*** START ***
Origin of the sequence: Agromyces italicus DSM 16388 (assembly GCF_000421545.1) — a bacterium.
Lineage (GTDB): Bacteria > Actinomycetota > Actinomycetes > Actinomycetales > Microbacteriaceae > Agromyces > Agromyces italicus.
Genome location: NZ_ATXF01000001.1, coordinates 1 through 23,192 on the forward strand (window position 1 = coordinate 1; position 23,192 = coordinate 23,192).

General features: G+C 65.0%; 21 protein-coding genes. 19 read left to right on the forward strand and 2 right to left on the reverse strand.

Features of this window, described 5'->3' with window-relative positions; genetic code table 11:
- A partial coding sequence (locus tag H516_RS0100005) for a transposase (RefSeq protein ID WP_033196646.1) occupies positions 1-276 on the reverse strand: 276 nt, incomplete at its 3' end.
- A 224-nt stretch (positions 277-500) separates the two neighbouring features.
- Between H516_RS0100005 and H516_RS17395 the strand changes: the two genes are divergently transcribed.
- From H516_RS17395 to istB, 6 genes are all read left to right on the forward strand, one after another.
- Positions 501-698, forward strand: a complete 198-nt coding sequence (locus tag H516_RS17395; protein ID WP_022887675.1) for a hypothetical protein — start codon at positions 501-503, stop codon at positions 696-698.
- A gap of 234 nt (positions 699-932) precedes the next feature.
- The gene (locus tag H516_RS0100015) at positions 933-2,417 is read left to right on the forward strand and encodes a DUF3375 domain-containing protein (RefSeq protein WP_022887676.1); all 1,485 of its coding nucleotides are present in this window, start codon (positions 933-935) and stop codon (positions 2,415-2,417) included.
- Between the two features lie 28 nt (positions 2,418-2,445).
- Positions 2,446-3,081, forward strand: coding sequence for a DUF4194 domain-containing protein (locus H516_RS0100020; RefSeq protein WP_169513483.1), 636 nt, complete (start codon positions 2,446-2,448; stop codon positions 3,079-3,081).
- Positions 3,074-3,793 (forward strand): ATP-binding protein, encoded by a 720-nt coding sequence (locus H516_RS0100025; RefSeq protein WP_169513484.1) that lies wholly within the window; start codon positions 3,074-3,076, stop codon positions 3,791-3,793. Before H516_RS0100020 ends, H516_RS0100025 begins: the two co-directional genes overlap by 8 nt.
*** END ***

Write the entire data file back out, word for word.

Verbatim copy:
Origin of the sequence: Agromyces italicus DSM 16388 (assembly GCF_000421545.1) — a bacterium.
Lineage (GTDB): Bacteria > Actinomycetota > Actinomycetes > Actinomycetales > Microbacteriaceae > Agromyces > Agromyces italicus.
Genome location: NZ_ATXF01000001.1, coordinates 1 through 23,192 on the forward strand (window position 1 = coordinate 1; position 23,192 = coordinate 23,192).

General features: G+C 65.0%; 21 protein-coding genes. 19 read left to right on the forward strand and 2 right to left on the reverse strand.

Features of this window, described 5'->3' with window-relative positions; genetic code table 11:
- A partial coding sequence (locus tag H516_RS0100005) for a transposase (RefSeq protein ID WP_033196646.1) occupies positions 1-276 on the reverse strand: 276 nt, incomplete at its 3' end.
- A 224-nt stretch (positions 277-500) separates the two neighbouring features.
- Between H516_RS0100005 and H516_RS17395 the strand changes: the two genes are divergently transcribed.
- From H516_RS17395 to istB, 6 genes are all read left to right on the forward strand, one after another.
- Positions 501-698, forward strand: a complete 198-nt coding sequence (locus tag H516_RS17395; protein ID WP_022887675.1) for a hypothetical protein — start codon at positions 501-503, stop codon at positions 696-698.
- A gap of 234 nt (positions 699-932) precedes the next feature.
- The gene (locus tag H516_RS0100015) at positions 933-2,417 is read left to right on the forward strand and encodes a DUF3375 domain-containing protein (RefSeq protein WP_022887676.1); all 1,485 of its coding nucleotides are present in this window, start codon (positions 933-935) and stop codon (positions 2,415-2,417) included.
- Between the two features lie 28 nt (positions 2,418-2,445).
- Positions 2,446-3,081, forward strand: coding sequence for a DUF4194 domain-containing protein (locus H516_RS0100020; RefSeq protein WP_169513483.1), 636 nt, complete (start codon positions 2,446-2,448; stop codon positions 3,079-3,081).
- Positions 3,074-3,793 (forward strand): ATP-binding protein, encoded by a 720-nt coding sequence (locus H516_RS0100025; RefSeq protein WP_169513484.1) that lies wholly within the window; start codon positions 3,074-3,076, stop codon positions 3,791-3,793. Before H516_RS0100020 ends, H516_RS0100025 begins: the two co-directional genes overlap by 8 nt.